Mccheyne, Robert Murray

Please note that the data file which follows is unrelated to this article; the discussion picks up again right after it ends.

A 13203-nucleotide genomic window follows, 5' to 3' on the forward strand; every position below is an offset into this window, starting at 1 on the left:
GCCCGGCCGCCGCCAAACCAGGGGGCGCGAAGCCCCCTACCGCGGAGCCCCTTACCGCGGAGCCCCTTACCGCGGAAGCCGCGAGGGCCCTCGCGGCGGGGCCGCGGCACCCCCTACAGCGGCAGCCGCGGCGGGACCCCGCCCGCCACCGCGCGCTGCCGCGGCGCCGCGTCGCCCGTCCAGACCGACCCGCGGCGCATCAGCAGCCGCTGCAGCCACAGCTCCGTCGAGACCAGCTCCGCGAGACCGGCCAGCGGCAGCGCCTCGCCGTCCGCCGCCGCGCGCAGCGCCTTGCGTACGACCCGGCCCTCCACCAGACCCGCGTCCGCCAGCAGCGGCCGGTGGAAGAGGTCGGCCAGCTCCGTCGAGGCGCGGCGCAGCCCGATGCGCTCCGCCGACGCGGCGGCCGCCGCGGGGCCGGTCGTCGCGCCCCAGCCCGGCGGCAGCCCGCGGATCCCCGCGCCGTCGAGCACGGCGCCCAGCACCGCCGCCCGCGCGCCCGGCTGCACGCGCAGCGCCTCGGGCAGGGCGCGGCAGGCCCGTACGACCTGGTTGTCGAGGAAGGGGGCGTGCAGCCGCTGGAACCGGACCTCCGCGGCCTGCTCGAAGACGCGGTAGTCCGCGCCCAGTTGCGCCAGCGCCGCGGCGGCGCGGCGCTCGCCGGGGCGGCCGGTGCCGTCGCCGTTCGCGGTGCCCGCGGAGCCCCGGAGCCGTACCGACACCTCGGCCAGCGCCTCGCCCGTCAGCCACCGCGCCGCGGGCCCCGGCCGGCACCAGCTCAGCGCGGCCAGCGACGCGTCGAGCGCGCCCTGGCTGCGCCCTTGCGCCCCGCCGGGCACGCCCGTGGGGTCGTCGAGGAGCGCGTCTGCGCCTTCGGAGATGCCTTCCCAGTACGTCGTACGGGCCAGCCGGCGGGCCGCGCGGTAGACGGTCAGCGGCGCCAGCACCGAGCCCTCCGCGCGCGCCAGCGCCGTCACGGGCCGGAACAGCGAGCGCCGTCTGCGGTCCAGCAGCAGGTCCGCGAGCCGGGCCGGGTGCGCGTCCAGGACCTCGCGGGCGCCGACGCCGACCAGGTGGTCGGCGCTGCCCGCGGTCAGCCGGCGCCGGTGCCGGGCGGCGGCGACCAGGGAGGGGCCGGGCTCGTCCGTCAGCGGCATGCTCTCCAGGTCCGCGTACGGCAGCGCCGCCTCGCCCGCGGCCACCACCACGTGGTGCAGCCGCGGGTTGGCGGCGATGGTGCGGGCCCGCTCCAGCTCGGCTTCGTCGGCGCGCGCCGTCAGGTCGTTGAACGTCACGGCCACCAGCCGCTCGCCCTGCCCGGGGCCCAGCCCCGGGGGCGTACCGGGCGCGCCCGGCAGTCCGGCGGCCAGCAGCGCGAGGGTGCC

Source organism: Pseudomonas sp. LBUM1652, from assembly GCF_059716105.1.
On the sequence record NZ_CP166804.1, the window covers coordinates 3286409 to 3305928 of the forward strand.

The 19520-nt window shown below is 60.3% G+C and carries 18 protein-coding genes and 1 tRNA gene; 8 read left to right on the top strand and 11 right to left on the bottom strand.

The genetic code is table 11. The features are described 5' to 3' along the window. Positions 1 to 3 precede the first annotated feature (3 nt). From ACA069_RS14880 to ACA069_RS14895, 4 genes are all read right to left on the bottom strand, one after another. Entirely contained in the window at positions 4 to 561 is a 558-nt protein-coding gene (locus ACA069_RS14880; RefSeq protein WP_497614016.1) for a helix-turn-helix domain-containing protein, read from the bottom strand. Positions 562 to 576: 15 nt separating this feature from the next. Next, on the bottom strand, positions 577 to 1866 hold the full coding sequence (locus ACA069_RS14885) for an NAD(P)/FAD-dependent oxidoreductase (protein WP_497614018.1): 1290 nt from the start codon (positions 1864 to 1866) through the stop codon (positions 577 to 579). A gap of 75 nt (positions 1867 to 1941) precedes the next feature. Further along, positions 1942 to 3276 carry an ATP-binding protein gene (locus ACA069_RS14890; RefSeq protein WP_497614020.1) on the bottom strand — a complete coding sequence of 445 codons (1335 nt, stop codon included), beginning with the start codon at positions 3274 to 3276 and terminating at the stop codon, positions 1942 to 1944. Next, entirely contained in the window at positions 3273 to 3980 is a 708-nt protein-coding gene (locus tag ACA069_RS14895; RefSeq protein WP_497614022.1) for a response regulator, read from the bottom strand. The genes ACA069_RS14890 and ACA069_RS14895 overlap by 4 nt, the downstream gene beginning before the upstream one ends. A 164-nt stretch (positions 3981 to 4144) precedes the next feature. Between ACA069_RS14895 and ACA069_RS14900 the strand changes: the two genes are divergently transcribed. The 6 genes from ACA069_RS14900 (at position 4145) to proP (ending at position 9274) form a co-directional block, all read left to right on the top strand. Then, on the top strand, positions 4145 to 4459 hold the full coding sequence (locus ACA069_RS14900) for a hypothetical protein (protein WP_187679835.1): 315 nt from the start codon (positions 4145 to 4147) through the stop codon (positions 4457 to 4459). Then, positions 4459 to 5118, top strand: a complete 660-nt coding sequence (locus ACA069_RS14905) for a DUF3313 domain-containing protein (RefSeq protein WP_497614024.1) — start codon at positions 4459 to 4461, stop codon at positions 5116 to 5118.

Mccheyne, Robert Murray a celebrated Scotch preacher and evangelist, was born in Edinburgh, Scotland, May 21, 1813. At five years of age he was quite proficient in English. When eight years old he entered the high-school, where for six years he maintained high rank in his classes. In November, 1827, he entered Edinburgh University, and during his college course gained prizes in various departments of study. He studied modern languages privately; was proficient in gymnastic exercises, and in music and drawing. This last acquisition was advantageous to him afterwards in sketching scenes in the Holy Land. The death of his eldest brother, David, led to his conversion, or was the beginning of the great change in his life, and brought him to study for the ministry. In 1831 he entered upon his studies in theology and Church history in Divinity Hall, under Dr. Chalmers and Dr. Welsh. In 1835 he removed to the Presbytery of Annan, and was licensed to preach July 1. November 7 he began his labors at Larbert, a parish containing six thousand people, to whom he was a devoted pastor. He was also an intense student of the Bible, reading it in both the Hebrew and the Greek. In 1836 he was called to St. Peter's Church, Dundee, and was ordained there Nov. 24. This charge was large, and his labors were so constant that his health failed, and he was obliged to retire for a season of rest. During this vacation he went, with three other ministers, to Palestine, on a "mission of inquiry to the Jews." His health improved by his travels, and on his return he resumed his work at St. Peter's, where he remained until 1842, when his health again failed. He now undertook a preaching tour, with other ministers, through the north of England, preaching in the open air and in churches of different denominations. Returning from England, he was obliged by failing health to have an assistant in his labors at Dundee. In February, 1843, he went on his last tour as an evangelist; on his return from which he was attacked by a fever, and died March 25. 1843. His death was a loss not to his own congregation or denomination only, but to the whole Christian world. Mr. McCheyne was one of the most beautiful examples of the true Gospel minister. Whether among his own congregation, or in Palestine, or traveling as an evangelist, he was always preaching by his words and holy life. He was pre-eminent as a preacher, as a pastor, and as a Christian. and did a great work not merely by the great number of conversions which took place directly or indirectly through his instrumentality, but by the zealous spirit which he infused into every department of Christian work. He had also fine talents for literary and scholastic pursuits. He wrote a number of pieces showing a taste for poetry, one of which — Greece, but living Greece no more — was written at the age of fourteen. His letters from Palestine, his lectures, sermons, and letters, show an ability for composition rarely surpassed; but he consecrated all his talents and powers to the service of Christ, and lived only for the salvation of men. His name will long be fragrant in the Church as a model preacher of the Gospel. See Life and Remains of Letters, Lectures, and Poems of the Rev. Robert Murray McCheyne, by Rev. Andrew A. Bonar (New York, 1857). (H. A. B.)

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